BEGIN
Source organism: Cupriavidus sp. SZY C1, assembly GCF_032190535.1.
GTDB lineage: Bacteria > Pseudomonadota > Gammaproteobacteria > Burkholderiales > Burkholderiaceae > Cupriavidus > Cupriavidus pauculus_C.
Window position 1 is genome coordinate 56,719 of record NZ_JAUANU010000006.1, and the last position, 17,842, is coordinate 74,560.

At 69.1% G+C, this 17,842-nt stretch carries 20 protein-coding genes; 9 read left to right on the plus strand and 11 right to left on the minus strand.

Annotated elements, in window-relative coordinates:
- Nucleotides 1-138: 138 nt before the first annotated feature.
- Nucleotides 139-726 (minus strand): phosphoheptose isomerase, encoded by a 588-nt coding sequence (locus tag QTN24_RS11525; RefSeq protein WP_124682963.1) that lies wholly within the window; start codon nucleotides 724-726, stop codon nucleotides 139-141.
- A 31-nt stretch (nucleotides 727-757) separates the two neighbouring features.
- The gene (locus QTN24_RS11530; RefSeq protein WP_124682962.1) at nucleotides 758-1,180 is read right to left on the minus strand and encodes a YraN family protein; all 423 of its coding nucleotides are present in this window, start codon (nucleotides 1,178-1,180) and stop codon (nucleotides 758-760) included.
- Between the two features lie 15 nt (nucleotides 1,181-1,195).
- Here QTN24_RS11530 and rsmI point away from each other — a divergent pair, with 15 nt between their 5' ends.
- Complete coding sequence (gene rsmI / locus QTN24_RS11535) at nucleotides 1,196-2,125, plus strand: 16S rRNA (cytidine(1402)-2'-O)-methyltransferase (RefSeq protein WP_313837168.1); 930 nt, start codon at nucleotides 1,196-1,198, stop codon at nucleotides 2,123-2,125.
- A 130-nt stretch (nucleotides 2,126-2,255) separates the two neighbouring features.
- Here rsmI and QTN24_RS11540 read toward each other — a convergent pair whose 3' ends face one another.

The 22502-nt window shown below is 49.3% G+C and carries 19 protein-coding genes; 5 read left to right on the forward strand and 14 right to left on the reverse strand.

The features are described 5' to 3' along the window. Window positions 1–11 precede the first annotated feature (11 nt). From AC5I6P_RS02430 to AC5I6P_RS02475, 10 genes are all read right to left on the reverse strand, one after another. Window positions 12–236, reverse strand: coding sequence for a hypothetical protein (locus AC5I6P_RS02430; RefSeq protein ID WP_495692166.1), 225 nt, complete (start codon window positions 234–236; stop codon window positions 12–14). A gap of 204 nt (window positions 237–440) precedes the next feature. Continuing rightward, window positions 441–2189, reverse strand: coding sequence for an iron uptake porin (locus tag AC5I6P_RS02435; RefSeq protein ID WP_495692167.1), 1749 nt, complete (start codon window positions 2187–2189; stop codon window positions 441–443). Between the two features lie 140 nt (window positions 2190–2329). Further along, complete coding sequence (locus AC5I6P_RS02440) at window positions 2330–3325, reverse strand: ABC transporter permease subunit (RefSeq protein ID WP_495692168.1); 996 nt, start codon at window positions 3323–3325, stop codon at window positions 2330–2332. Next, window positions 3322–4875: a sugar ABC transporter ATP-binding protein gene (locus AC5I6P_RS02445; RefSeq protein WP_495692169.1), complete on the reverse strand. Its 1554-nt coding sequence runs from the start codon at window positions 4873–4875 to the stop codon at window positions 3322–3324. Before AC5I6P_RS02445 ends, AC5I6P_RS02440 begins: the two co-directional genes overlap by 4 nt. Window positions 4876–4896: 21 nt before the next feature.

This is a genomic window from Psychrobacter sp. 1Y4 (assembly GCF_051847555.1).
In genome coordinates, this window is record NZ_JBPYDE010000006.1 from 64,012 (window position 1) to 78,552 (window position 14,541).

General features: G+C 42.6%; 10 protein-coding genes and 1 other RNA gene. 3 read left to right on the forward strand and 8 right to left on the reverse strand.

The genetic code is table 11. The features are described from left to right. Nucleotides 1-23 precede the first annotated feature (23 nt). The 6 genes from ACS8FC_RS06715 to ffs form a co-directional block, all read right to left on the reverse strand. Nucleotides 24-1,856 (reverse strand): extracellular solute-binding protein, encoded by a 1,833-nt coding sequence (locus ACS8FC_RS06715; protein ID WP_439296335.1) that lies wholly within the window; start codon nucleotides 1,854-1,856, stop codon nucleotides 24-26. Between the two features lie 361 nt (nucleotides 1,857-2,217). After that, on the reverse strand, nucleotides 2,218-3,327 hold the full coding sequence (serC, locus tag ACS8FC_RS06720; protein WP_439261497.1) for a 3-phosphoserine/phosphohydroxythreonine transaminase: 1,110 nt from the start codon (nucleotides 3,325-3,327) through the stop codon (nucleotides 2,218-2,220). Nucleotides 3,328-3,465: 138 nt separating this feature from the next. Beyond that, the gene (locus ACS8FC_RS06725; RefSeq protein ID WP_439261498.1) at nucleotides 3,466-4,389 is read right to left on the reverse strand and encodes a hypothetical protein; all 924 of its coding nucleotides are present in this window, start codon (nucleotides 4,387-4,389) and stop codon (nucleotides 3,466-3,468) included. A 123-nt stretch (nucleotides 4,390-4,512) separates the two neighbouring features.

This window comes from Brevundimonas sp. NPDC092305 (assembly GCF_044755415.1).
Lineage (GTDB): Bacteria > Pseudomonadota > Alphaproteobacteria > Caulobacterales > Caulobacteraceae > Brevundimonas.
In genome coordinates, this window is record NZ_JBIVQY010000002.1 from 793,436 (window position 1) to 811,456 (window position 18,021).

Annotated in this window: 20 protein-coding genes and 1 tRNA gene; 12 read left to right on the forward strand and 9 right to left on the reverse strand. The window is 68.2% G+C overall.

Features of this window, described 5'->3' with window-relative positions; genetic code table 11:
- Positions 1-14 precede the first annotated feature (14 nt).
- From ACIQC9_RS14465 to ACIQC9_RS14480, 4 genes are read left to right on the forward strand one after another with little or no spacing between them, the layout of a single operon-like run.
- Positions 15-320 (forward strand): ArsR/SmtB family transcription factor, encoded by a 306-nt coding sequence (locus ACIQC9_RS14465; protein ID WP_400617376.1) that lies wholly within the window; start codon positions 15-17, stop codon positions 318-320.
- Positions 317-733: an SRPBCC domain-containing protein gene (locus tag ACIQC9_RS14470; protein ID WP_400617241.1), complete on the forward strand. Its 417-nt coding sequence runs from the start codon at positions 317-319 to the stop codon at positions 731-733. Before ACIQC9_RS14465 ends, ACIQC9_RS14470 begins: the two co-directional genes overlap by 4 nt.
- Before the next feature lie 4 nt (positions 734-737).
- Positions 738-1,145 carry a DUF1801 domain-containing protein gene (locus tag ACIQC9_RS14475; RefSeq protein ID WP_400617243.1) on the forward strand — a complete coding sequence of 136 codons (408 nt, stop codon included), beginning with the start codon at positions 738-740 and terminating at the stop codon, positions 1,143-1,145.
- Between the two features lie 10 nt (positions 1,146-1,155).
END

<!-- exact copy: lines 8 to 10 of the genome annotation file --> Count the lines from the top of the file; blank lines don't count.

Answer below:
- A 31-nt stretch (nucleotides 727-757) separates the two neighbouring features.
- The gene (locus QTN24_RS11530; RefSeq protein WP_124682962.1) at nucleotides 758-1,180 is read right to left on the minus strand and encodes a YraN family protein; all 423 of its coding nucleotides are present in this window, start codon (nucleotides 1,178-1,180) and stop codon (nucleotides 758-760) included.
- Between the two features lie 15 nt (nucleotides 1,181-1,195).